Most autumn festivals tie in with the crop and grape harvests.
Autumn festivals and customs
Grape harvest festivals
All wine-growing regions in Switzerland have their own way of celebrating their grape harvest. The largest grape harvest festival is held in Neuchâtel at the end of September, and lasts three days. Vevey holds its “Fête des Vignerons” every 25 years. The parades involve a cast of hundreds, including animals. The next “Fête des Vignerons” will be held in 2019.
The canton of Fribourg celebrates with a feast known as “Bénichon” (or “Chilbi” as it is known in German-speaking Switzerland). This harvest thanksgiving festival has become famous chiefly for the eating which goes on, although the programme also includes dancing, parades, plenty of music and all-round merriment. In the lowlands it is held on the second Sunday in September, while the alpine villages celebrate it on the second Sunday in October.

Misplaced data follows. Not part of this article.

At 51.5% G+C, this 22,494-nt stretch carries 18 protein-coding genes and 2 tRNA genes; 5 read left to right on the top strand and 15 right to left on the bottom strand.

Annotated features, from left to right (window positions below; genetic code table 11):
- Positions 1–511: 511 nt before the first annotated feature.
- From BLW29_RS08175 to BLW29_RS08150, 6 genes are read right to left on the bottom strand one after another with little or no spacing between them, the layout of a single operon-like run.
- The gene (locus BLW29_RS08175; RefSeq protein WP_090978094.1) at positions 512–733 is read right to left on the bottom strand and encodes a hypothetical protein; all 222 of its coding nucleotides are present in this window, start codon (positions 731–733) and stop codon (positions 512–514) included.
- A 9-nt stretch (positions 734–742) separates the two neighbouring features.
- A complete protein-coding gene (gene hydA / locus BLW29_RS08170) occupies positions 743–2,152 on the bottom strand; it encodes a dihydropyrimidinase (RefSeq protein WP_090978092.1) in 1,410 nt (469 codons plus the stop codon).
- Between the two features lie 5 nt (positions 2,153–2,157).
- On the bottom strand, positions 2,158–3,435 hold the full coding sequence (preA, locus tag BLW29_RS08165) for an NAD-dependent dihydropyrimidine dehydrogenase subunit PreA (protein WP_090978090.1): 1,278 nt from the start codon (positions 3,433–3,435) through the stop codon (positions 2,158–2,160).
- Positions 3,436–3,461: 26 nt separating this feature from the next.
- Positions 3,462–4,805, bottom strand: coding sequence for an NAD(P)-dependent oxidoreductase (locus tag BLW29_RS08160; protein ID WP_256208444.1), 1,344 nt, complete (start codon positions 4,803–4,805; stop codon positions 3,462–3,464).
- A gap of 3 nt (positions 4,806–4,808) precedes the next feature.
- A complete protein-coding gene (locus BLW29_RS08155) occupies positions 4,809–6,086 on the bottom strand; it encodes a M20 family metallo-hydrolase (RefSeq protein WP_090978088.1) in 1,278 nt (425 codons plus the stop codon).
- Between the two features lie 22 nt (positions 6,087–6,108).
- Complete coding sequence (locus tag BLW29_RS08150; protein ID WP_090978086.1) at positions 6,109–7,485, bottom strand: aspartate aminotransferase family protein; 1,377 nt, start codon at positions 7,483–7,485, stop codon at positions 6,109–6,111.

Central Switzerland, particularly the half-cantons of Nidwalden and Obwalden, are known for their harvest thanksgivings, called “Älplerchilbi” or “Sennenchilbi” (alpine fair), which are traditionally held on the third Sunday in October. The “Älpler” or “Sennen” (farm labourers, usually herders or cheese makers), congregate at the village square and talk about what has happened over the past year, and sometimes even poke fun at well-known locals.
Bern’s Onion Market (Zibelemärit)
One of the highlights of Bern’s year falls on the fourth Monday in November: the onion market or “Zibelemärit” as it is known locally. The city streets are lined with stalls selling braided onions, seasonal vegetables, ceramics, “Magenbrot” (a type of gingerbread) and various other souvenirs.
The Unspunnen Festival is a celebration of Swiss traditional costumes and alpine pursuits. It is held roughly every 12 years in Interlaken. It honours age-old Swiss traditions like schwingen (Swiss wrestling), yodelling, and the throwing of the 83.5kg Unspunnen stone. The next Unspunnen Festival is scheduled for 2017.